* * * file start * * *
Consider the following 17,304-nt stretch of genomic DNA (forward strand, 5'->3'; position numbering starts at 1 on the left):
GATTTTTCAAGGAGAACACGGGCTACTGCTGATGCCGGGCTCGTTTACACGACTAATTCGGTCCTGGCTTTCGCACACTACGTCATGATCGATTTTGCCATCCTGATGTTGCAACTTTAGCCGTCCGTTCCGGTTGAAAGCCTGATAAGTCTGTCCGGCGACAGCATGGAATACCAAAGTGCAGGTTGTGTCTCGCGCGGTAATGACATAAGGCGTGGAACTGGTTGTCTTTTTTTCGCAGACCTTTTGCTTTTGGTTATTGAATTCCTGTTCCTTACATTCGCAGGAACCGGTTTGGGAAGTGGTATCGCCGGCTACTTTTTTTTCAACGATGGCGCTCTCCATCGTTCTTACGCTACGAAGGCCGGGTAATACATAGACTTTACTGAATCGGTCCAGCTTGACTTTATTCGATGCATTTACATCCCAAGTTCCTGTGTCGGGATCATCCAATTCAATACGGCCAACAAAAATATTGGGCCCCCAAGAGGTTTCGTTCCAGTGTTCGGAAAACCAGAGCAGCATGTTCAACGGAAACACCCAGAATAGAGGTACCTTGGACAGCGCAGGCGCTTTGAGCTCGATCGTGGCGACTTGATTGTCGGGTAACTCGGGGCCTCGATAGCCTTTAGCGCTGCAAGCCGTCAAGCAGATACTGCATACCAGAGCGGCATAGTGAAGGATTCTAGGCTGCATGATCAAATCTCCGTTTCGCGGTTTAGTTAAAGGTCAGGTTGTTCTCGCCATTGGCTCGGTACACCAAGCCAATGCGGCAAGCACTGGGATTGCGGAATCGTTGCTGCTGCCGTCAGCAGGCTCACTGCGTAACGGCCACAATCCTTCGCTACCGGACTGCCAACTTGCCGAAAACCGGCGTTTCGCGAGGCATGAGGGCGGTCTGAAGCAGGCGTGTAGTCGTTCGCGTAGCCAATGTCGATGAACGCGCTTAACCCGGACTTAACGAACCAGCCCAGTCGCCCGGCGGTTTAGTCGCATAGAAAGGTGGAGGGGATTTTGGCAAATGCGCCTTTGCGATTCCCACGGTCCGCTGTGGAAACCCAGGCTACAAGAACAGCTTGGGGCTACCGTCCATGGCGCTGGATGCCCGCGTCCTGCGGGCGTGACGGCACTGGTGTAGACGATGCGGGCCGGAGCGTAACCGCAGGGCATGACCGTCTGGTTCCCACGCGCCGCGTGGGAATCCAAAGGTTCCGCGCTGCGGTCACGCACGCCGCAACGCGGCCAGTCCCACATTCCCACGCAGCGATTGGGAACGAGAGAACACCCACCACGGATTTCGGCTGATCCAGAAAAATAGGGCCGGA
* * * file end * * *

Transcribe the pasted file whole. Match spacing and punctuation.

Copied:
Consider the following 17,304-nt stretch of genomic DNA (forward strand, 5'->3'; position numbering starts at 1 on the left):
GATTTTTCAAGGAGAACACGGGCTACTGCTGATGCCGGGCTCGTTTACACGACTAATTCGGTCCTGGCTTTCGCACACTACGTCATGATCGATTTTGCCATCCTGATGTTGCAACTTTAGCCGTCCGTTCCGGTTGAAAGCCTGATAAGTCTGTCCGGCGACAGCATGGAATACCAAAGTGCAGGTTGTGTCTCGCGCGGTAATGACATAAGGCGTGGAACTGGTTGTCTTTTTTTCGCAGACCTTTTGCTTTTGGTTATTGAATTCCTGTTCCTTACATTCGCAGGAACCGGTTTGGGAAGTGGTATCGCCGGCTACTTTTTTTTCAACGATGGCGCTCTCCATCGTTCTTACGCTACGAAGGCCGGGTAATACATAGACTTTACTGAATCGGTCCAGCTTGACTTTATTCGATGCATTTACATCCCAAGTTCCTGTGTCGGGATCATCCAATTCAATACGGCCAACAAAAATATTGGGCCCCCAAGAGGTTTCGTTCCAGTGTTCGGAAAACCAGAGCAGCATGTTCAACGGAAACACCCAGAATAGAGGTACCTTGGACAGCGCAGGCGCTTTGAGCTCGATCGTGGCGACTTGATTGTCGGGTAACTCGGGGCCTCGATAGCCTTTAGCGCTGCAAGCCGTCAAGCAGATACTGCATACCAGAGCGGCATAGTGAAGGATTCTAGGCTGCATGATCAAATCTCCGTTTCGCGGTTTAGTTAAAGGTCAGGTTGTTCTCGCCATTGGCTCGGTACACCAAGCCAATGCGGCAAGCACTGGGATTGCGGAATCGTTGCTGCTGCCGTCAGCAGGCTCACTGCGTAACGGCCACAATCCTTCGCTACCGGACTGCCAACTTGCCGAAAACCGGCGTTTCGCGAGGCATGAGGGCGGTCTGAAGCAGGCGTGTAGTCGTTCGCGTAGCCAATGTCGATGAACGCGCTTAACCCGGACTTAACGAACCAGCCCAGTCGCCCGGCGGTTTAGTCGCATAGAAAGGTGGAGGGGATTTTGGCAAATGCGCCTTTGCGATTCCCACGGTCCGCTGTGGAAACCCAGGCTACAAGAACAGCTTGGGGCTACCGTCCATGGCGCTGGATGCCCGCGTCCTGCGGGCGTGACGGCACTGGTGTAGACGATGCGGGCCGGAGCGTAACCGCAGGGCATGACCGTCTGGTTCCCACGCGCCGCGTGGGAATCCAAAGGTTCCGCGCTGCGGTCACGCACGCCGCAACGCGGCCAGTCCCACATTCCCACGCAGCGATTGGGAACGAGAGAACACCCACCACGGATTTCGGCTGATCCAGAAAAATAGGGCCGGA